The African Development Bank (AfDB) has approved a $210 million loan to help Nigeria upgrade its dilapidated electricity transmission and distribution network.
The loan to Transmission Company of Nigeria (TCN) will support construction of 330KV double circuit quad transmission lines and sub-stations across the country, the bank said in a statement late on Friday.
The AfDB funded project will run across seven states and will improve the capacity of power grid where it is most constrained.
Nigeria privatised most of its power sector in 2013 but retained control of its monopoly grid, operated by TCN. Most of the country’s power generation is from thermal power stations that use gas.
The creaking power grid has often been blamed for hobbling growth in west Africa’s largest economy.
AfDB’s acting vice president for Power & Energy, Wale Shonibare said implementing the project would increase evacuation from the south towards the north, where power supply is limited.
“The project would also improve power export and regional power system integration to the West African Power pool, especially through Niger and Benin interconnections,” he said.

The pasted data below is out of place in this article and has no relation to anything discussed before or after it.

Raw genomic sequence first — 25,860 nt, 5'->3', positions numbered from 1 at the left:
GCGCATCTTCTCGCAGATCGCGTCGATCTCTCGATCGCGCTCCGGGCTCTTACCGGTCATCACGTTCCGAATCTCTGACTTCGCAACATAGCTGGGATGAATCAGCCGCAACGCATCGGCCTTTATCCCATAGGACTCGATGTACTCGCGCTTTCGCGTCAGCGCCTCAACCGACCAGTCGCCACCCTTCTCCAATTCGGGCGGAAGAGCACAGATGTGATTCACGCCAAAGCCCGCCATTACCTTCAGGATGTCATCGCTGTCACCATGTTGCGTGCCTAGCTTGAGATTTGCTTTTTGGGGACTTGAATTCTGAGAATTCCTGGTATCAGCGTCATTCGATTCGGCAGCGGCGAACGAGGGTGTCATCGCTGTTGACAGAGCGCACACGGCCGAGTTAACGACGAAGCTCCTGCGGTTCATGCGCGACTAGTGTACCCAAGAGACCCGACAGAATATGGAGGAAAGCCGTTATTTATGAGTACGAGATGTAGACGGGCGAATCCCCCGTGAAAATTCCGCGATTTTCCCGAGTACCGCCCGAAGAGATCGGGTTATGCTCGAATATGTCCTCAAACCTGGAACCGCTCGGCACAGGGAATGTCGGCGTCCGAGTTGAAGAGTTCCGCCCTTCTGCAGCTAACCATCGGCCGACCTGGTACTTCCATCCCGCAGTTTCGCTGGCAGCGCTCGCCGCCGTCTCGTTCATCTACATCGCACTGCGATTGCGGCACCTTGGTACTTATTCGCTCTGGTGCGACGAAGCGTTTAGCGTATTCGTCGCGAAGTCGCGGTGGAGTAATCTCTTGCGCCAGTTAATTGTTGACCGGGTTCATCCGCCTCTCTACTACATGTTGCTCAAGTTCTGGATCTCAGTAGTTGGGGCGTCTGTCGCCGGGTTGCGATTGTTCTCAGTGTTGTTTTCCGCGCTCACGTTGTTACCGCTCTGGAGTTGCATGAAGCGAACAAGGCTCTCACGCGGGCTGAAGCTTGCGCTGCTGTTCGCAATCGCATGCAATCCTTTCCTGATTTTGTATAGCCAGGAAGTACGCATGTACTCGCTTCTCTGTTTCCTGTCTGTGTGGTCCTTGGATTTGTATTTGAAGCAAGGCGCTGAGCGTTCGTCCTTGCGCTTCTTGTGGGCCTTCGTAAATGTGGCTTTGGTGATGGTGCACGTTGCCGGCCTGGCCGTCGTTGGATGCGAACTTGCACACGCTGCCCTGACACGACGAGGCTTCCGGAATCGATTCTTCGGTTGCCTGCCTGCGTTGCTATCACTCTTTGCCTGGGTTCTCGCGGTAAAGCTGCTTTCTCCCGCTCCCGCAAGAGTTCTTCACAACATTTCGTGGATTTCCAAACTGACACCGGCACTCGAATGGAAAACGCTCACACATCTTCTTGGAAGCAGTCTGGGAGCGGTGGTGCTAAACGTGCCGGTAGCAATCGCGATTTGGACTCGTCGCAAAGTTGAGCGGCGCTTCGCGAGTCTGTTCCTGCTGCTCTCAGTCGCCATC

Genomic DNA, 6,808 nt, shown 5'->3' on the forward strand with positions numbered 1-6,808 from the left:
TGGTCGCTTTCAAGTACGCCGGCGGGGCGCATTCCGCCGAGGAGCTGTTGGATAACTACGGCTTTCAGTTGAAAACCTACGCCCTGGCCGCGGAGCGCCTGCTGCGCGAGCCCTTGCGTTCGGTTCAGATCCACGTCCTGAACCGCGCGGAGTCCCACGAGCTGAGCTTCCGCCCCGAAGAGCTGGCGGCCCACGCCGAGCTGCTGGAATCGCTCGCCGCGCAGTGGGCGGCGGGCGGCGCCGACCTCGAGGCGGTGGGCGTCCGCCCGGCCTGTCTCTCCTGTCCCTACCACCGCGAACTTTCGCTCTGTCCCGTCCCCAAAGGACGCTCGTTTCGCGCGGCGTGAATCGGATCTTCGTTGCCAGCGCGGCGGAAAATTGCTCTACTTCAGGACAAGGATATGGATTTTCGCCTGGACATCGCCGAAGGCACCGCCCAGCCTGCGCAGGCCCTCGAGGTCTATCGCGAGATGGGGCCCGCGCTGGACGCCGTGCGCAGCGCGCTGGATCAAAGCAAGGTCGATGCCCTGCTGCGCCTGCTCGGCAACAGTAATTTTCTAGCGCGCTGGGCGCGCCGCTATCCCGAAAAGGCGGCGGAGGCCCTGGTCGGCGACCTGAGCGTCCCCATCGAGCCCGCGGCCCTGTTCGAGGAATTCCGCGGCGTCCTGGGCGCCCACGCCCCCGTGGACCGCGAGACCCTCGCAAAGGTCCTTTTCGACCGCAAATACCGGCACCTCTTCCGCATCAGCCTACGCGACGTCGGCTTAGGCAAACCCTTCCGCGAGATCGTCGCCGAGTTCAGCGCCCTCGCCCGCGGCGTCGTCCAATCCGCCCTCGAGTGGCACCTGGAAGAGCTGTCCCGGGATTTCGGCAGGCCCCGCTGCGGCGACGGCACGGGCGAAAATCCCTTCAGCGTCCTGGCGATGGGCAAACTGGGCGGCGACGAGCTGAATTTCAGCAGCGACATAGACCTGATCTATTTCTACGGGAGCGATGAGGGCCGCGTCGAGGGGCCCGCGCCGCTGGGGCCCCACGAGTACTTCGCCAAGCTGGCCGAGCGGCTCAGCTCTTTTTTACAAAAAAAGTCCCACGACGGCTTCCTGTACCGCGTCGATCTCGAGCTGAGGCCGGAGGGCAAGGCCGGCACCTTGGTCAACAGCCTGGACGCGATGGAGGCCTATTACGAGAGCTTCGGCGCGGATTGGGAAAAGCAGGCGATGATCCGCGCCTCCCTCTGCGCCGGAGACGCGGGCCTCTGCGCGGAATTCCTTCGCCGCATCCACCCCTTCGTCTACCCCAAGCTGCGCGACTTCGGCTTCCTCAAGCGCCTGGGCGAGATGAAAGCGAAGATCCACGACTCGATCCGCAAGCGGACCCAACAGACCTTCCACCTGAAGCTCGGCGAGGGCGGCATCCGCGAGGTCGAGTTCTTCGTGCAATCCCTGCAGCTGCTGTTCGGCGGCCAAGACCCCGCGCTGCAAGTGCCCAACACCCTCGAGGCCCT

The country’s power output stands at around 4,000 MW, the Nigeria Electricity System Operator has said. Total power generation capacity is about 7,000 MW but the transmission network cannot cope if plants operate at full tilt.
Nigeria’s privatized power sector typically does not use meters to provide invoices, bill collections are low and energy tariffs have remained fixed for three years.
The effect, say industry experts, is that electricity distribution companies recover so little revenue from customers that they pay less than a third of what they owe to generating companies – leaving the sector with ballooning debts.